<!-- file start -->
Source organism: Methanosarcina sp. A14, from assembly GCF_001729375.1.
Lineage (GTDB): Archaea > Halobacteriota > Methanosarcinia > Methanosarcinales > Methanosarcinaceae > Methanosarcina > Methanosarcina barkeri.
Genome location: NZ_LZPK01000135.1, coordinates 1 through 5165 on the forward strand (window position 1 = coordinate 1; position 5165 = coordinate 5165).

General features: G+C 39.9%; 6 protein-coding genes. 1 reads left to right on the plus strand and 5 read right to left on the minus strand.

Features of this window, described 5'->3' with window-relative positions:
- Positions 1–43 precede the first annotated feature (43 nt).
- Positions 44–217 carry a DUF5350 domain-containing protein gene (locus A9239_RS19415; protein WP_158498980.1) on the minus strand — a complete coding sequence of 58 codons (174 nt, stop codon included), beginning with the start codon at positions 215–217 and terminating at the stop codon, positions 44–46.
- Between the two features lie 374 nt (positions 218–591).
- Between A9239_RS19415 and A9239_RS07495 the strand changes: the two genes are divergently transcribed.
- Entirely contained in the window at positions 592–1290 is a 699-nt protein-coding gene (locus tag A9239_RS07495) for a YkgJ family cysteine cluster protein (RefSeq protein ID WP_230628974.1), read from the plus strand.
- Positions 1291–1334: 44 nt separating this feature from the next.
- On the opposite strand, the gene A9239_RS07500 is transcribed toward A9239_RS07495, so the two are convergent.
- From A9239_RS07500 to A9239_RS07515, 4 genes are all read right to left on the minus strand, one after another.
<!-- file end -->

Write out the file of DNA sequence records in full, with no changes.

Source organism: Methanosarcina sp. A14, from assembly GCF_001729375.1.
Lineage (GTDB): Archaea > Halobacteriota > Methanosarcinia > Methanosarcinales > Methanosarcinaceae > Methanosarcina > Methanosarcina barkeri.
Genome location: NZ_LZPK01000135.1, coordinates 1 through 5165 on the forward strand (window position 1 = coordinate 1; position 5165 = coordinate 5165).

General features: G+C 39.9%; 6 protein-coding genes. 1 reads left to right on the plus strand and 5 read right to left on the minus strand.

Features of this window, described 5'->3' with window-relative positions:
- Positions 1–43 precede the first annotated feature (43 nt).
- Positions 44–217 carry a DUF5350 domain-containing protein gene (locus A9239_RS19415; protein WP_158498980.1) on the minus strand — a complete coding sequence of 58 codons (174 nt, stop codon included), beginning with the start codon at positions 215–217 and terminating at the stop codon, positions 44–46.
- Between the two features lie 374 nt (positions 218–591).
- Between A9239_RS19415 and A9239_RS07495 the strand changes: the two genes are divergently transcribed.
- Entirely contained in the window at positions 592–1290 is a 699-nt protein-coding gene (locus tag A9239_RS07495) for a YkgJ family cysteine cluster protein (RefSeq protein ID WP_230628974.1), read from the plus strand.
- Positions 1291–1334: 44 nt separating this feature from the next.
- On the opposite strand, the gene A9239_RS07500 is transcribed toward A9239_RS07495, so the two are convergent.
- From A9239_RS07500 to A9239_RS07515, 4 genes are all read right to left on the minus strand, one after another.